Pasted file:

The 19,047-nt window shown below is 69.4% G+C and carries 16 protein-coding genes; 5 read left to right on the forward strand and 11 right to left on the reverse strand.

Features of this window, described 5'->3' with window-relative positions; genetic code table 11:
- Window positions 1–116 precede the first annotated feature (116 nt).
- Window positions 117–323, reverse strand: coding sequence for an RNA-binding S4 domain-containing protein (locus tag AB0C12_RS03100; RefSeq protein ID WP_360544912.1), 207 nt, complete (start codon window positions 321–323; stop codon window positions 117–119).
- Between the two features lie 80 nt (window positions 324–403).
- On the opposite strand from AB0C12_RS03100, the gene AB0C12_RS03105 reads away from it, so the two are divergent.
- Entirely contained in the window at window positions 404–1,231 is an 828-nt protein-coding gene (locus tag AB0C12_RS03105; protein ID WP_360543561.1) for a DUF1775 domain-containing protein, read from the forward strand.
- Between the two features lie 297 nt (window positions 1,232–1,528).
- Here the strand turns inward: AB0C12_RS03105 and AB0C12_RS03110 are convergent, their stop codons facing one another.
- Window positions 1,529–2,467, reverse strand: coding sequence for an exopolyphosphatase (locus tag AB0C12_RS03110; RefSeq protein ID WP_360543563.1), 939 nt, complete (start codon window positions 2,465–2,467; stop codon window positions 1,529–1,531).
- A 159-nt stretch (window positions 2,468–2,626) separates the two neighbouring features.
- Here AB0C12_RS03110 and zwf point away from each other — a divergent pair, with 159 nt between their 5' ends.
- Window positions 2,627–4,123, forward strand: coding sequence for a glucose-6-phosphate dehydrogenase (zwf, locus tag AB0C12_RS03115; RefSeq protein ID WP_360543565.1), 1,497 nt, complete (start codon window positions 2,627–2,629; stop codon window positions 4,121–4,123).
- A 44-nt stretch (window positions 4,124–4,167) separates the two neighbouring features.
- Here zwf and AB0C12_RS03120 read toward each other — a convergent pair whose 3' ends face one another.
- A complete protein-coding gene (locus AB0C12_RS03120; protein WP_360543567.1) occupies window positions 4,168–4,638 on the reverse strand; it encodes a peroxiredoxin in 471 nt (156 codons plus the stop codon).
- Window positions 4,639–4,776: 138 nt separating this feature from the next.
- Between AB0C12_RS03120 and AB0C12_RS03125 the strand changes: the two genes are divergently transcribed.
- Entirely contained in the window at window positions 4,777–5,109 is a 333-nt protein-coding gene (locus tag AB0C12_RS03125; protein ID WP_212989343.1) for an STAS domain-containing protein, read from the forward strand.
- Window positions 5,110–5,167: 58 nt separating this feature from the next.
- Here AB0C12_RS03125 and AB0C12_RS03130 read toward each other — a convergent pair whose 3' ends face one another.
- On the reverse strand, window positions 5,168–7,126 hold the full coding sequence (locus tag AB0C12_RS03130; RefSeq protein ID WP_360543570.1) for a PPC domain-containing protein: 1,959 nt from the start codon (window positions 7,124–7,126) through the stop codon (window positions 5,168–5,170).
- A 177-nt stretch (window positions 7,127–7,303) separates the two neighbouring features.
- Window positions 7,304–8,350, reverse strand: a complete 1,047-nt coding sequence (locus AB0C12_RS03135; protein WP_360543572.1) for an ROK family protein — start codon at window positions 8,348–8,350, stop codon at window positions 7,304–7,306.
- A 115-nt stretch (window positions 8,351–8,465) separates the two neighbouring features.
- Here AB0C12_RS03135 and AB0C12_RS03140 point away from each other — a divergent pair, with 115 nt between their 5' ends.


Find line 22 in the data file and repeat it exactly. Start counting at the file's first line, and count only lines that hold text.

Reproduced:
- On the reverse strand, window positions 5,168–7,126 hold the full coding sequence (locus tag AB0C12_RS03130; RefSeq protein ID WP_360543570.1) for a PPC domain-containing protein: 1,959 nt from the start codon (window positions 7,124–7,126) through the stop codon (window positions 5,168–5,170).